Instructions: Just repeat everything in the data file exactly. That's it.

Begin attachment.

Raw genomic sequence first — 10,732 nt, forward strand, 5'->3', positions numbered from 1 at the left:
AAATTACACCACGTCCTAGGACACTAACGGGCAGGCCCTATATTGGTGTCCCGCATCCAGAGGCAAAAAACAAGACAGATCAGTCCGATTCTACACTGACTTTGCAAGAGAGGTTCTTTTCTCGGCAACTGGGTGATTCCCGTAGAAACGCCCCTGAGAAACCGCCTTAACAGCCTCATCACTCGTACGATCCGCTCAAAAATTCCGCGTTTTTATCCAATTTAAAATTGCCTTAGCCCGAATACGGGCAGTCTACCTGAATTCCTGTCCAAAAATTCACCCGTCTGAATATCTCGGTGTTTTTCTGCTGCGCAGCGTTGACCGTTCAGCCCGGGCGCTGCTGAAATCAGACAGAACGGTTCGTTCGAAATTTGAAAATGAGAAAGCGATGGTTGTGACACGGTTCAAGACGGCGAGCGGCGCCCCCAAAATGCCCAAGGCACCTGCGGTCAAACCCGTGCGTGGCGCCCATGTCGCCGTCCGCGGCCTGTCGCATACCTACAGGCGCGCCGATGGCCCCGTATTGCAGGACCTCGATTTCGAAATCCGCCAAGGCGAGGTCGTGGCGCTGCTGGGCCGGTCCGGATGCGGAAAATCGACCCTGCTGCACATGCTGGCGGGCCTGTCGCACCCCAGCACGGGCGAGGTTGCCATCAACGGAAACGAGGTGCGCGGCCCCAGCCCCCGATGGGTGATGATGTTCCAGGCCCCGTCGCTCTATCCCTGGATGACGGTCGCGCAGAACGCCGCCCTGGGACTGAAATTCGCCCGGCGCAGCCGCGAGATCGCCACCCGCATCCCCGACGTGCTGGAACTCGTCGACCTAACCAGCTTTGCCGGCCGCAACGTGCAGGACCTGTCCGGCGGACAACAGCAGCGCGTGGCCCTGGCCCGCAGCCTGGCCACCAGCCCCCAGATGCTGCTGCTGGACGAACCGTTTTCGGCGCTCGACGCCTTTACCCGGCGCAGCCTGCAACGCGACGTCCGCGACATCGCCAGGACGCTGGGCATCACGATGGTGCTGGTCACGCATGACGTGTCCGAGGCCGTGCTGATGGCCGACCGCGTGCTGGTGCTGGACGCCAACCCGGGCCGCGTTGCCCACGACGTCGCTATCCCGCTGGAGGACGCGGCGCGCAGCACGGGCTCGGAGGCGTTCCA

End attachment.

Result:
Raw genomic sequence first — 10,732 nt, forward strand, 5'->3', positions numbered from 1 at the left:
AAATTACACCACGTCCTAGGACACTAACGGGCAGGCCCTATATTGGTGTCCCGCATCCAGAGGCAAAAAACAAGACAGATCAGTCCGATTCTACACTGACTTTGCAAGAGAGGTTCTTTTCTCGGCAACTGGGTGATTCCCGTAGAAACGCCCCTGAGAAACCGCCTTAACAGCCTCATCACTCGTACGATCCGCTCAAAAATTCCGCGTTTTTATCCAATTTAAAATTGCCTTAGCCCGAATACGGGCAGTCTACCTGAATTCCTGTCCAAAAATTCACCCGTCTGAATATCTCGGTGTTTTTCTGCTGCGCAGCGTTGACCGTTCAGCCCGGGCGCTGCTGAAATCAGACAGAACGGTTCGTTCGAAATTTGAAAATGAGAAAGCGATGGTTGTGACACGGTTCAAGACGGCGAGCGGCGCCCCCAAAATGCCCAAGGCACCTGCGGTCAAACCCGTGCGTGGCGCCCATGTCGCCGTCCGCGGCCTGTCGCATACCTACAGGCGCGCCGATGGCCCCGTATTGCAGGACCTCGATTTCGAAATCCGCCAAGGCGAGGTCGTGGCGCTGCTGGGCCGGTCCGGATGCGGAAAATCGACCCTGCTGCACATGCTGGCGGGCCTGTCGCACCCCAGCACGGGCGAGGTTGCCATCAACGGAAACGAGGTGCGCGGCCCCAGCCCCCGATGGGTGATGATGTTCCAGGCCCCGTCGCTCTATCCCTGGATGACGGTCGCGCAGAACGCCGCCCTGGGACTGAAATTCGCCCGGCGCAGCCGCGAGATCGCCACCCGCATCCCCGACGTGCTGGAACTCGTCGACCTAACCAGCTTTGCCGGCCGCAACGTGCAGGACCTGTCCGGCGGACAACAGCAGCGCGTGGCCCTGGCCCGCAGCCTGGCCACCAGCCCCCAGATGCTGCTGCTGGACGAACCGTTTTCGGCGCTCGACGCCTTTACCCGGCGCAGCCTGCAACGCGACGTCCGCGACATCGCCAGGACGCTGGGCATCACGATGGTGCTGGTCACGCATGACGTGTCCGAGGCCGTGCTGATGGCCGACCGCGTGCTGGTGCTGGACGCCAACCCGGGCCGCGTTGCCCACGACGTCGCTATCCCGCTGGAGGACGCGGCGCGCAGCACGGGCTCGGAGGCGTTCCA